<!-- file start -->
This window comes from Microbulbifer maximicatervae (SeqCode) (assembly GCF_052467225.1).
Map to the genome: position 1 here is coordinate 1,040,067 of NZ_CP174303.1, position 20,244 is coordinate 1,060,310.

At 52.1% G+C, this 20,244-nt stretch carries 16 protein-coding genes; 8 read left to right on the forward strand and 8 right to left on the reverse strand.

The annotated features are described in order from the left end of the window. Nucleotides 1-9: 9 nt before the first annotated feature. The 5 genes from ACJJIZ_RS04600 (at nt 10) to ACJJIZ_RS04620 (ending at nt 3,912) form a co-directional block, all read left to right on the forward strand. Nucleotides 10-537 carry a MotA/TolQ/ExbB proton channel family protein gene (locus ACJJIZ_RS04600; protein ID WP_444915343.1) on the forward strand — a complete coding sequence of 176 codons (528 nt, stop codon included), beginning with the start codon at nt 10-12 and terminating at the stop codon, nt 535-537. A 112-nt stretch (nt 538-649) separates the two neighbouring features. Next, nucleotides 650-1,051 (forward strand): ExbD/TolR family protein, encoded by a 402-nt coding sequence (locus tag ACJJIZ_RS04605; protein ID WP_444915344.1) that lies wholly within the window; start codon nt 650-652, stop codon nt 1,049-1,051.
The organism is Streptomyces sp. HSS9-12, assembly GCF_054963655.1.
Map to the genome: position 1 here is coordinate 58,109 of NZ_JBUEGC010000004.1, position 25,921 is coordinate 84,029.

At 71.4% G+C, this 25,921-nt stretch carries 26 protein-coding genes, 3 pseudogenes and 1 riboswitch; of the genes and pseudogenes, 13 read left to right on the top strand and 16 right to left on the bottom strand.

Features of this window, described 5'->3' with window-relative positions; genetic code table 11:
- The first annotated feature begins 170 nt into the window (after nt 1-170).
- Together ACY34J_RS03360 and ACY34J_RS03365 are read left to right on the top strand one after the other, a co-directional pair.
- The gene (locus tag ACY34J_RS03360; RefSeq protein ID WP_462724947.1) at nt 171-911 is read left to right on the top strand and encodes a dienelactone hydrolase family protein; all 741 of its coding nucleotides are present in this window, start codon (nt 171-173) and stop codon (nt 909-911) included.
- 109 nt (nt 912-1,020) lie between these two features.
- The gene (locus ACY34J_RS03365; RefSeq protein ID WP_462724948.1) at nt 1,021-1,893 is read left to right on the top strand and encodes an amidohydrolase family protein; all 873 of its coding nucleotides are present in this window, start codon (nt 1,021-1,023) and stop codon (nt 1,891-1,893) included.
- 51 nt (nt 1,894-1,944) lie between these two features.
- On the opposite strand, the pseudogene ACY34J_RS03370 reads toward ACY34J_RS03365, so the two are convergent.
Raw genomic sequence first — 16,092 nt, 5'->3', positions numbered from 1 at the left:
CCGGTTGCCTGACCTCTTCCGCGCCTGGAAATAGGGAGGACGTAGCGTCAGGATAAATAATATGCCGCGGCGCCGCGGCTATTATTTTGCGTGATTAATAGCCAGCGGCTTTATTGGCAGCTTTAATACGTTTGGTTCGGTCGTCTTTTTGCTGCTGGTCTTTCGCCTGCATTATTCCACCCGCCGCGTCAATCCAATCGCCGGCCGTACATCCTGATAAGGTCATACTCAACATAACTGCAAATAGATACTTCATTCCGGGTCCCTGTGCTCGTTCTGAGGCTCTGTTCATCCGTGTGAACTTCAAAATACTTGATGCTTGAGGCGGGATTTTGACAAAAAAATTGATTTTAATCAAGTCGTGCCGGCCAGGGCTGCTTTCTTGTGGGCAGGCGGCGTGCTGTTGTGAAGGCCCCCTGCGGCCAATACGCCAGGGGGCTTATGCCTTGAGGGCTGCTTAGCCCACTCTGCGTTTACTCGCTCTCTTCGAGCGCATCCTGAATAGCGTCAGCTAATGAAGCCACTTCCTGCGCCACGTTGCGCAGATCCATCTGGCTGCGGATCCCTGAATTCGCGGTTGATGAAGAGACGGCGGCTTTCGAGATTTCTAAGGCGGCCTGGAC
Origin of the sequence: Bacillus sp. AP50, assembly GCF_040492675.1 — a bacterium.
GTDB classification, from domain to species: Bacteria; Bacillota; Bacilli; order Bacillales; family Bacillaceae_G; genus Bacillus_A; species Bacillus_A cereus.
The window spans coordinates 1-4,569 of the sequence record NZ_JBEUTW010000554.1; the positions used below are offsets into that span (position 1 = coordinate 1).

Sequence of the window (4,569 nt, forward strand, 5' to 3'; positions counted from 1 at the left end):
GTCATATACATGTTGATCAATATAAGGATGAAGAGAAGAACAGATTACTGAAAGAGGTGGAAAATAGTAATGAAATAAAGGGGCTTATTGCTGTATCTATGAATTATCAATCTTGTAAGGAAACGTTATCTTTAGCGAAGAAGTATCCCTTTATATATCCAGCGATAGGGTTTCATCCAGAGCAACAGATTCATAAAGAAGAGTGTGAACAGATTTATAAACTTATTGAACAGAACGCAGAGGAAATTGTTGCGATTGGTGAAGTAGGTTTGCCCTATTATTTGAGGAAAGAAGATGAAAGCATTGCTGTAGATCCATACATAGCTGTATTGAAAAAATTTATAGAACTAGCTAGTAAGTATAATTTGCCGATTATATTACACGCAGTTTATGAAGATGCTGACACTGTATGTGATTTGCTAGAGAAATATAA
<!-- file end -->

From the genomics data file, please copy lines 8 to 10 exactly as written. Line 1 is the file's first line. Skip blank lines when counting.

Features of this window, described 5'->3' with window-relative positions; genetic code table 11:
- The first annotated feature begins 170 nt into the window (after nt 1-170).
- Together ACY34J_RS03360 and ACY34J_RS03365 are read left to right on the top strand one after the other, a co-directional pair.